It’s time to step back and think about the larger implications of the economic meltdown—what it says about our times and the ideas that have ruled them. I want to draw a parallel between 2008 and 1989, the failure of finance and the failure of planning.
The starting point should be the insight of Hayek and his Austrian colleagues that most economically valuable knowledge is local and tacit. Only those directly involved in the production and consumption of goods and services can really know about quality, difficulty, uncertainty and other not-fully-quantifiable or codifiable dimensions of economic life. This is why organization and control has to be decentralized.
The Austrian prediction of the downfall of central planning was finally validated in 1989—even sooner, for those who were following the internal debates about prices and planning taking place in the Communist world. By the fall of the Berlin wall there were no defenders left for the notion, or “conceit”, that a single, all-powerful bureau could intelligently manage a complex modern economy.
In very general terms, planning failed on two counts, both related to the ubiquity of local and tacit knowledge. First, because crucial economic information could not be codified, relations between the center and the enterprises had to be based on trust. One way the planners could convince themselves that their underlings were reporting correctly was, to put it bluntly, terror: the threat that misreporting or failure to follow orders would be punished as an “economic crime”, with horrible personal consequences. We still see the reflection of this approach in China. Yet sufficient trust could not be established even in the most autocratic regimes, and as political systems liberalized, the scope for these principal-agent conflicts grew ever larger. One universal post-1989 discovery is that the official statistics were rubbish, and there were dark practices in every corner.
The second problem is simply the complexity of modern economic life and its resistance to being encapsulated into the statistics that planners depend on. Plans were “wrong”, not just for errors in judgment or poorly chosen models, but because they were inherently unable to supply the answers to the questions that were most pressing on the ground. They could not make use of the non-quantifiable information that producers and users of goods possessed, nor could they interact constructively with the decision-making that is unavoidable at a local level. The great dream of computerization, for instance, that advocates thought would revolutionize central planning, never panned out. This was the purest, most direct vindication for the Austrian critique of centralized socialism.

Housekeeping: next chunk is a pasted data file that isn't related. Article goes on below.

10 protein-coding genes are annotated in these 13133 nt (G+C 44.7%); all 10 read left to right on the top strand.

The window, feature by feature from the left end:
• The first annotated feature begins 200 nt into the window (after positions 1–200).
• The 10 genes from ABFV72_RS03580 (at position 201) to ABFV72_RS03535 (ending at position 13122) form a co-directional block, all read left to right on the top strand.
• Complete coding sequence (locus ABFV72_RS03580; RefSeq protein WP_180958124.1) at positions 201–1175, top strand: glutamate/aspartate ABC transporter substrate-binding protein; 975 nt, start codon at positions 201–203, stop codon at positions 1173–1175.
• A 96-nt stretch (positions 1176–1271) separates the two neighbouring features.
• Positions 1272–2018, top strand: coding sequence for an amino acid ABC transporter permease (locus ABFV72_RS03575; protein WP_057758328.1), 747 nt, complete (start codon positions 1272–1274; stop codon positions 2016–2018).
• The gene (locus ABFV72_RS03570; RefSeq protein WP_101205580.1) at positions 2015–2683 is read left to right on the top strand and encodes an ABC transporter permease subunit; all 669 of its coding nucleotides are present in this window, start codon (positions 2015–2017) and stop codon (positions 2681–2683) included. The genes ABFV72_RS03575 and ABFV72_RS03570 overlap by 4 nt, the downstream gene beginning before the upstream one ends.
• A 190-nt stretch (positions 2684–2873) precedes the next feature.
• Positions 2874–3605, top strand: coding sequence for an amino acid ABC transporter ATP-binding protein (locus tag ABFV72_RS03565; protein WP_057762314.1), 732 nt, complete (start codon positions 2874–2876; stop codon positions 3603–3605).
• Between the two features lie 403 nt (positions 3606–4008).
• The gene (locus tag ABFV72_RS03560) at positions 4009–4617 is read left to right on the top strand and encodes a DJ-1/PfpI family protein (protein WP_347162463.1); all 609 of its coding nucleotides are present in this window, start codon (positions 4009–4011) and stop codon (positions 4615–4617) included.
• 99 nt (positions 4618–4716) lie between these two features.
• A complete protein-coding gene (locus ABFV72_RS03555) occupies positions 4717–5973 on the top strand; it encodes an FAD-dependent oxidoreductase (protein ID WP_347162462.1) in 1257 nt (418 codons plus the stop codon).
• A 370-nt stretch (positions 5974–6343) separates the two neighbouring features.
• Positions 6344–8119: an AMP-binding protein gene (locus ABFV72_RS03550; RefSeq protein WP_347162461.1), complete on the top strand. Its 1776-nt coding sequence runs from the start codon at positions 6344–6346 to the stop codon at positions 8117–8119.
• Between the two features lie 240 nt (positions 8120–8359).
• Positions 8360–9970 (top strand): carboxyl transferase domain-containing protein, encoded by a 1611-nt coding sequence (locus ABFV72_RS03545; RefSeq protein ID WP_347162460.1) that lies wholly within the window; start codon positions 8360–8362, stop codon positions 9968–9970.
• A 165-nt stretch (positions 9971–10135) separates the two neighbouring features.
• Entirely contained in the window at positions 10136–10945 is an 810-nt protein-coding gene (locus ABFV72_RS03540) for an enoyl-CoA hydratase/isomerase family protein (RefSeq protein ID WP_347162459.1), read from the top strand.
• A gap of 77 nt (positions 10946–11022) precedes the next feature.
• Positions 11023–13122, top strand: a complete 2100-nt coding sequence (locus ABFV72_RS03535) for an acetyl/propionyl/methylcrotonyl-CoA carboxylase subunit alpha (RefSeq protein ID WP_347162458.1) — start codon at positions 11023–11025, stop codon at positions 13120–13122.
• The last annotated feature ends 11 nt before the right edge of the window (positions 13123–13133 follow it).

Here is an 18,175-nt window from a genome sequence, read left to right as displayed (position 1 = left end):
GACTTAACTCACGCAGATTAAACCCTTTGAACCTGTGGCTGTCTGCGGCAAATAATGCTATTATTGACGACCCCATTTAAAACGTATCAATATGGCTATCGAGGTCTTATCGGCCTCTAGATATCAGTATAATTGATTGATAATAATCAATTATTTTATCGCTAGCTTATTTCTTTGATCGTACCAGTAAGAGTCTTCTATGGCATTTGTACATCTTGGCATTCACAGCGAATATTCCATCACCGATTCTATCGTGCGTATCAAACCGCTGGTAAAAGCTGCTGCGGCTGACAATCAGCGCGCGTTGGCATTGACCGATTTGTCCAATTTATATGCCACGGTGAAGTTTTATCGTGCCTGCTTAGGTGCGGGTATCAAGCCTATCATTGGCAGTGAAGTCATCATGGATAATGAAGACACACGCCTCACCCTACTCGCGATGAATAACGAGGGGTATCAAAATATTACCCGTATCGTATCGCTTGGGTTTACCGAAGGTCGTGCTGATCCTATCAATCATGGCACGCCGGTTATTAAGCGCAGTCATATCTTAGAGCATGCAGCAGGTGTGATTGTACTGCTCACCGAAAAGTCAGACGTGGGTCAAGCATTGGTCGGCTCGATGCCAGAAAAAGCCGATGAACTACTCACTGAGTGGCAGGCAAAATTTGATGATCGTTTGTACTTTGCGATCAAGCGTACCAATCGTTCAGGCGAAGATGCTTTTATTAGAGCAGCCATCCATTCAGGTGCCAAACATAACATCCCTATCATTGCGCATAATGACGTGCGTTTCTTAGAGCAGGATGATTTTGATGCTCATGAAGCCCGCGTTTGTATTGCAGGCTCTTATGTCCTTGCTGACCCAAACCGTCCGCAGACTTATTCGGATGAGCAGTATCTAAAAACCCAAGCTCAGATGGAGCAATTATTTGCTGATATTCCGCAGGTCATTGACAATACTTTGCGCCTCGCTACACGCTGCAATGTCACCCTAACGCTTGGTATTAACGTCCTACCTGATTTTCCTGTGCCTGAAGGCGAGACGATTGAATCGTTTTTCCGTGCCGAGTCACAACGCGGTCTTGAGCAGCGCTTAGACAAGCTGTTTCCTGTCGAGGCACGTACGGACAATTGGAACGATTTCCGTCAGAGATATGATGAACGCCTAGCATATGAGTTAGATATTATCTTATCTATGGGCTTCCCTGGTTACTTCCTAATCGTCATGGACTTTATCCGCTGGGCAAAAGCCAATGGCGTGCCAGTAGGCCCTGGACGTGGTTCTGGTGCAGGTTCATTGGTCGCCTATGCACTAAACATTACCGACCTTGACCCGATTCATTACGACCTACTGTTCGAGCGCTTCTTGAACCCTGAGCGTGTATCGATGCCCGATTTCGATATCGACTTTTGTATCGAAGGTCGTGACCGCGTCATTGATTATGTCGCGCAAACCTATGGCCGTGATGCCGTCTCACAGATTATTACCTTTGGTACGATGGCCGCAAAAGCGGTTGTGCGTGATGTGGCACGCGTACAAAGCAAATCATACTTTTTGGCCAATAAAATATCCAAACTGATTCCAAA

The fundamental contradiction of Austrian thought, however, is between its awareness of the person-, activity-, and placed-based nature of knowledge and its assumption, never really defended, that markets can succeed in assembling this knowledge and guiding local decision-making. In saying this, I am not claiming that markets should have no role or cannot accomplish any informational or allocative function—only that they do not solve the problem posed by the centrality of local and tacit knowledge. But don’t take my word for it; see how this conceit collapsed in the financial meltdown of the past two years.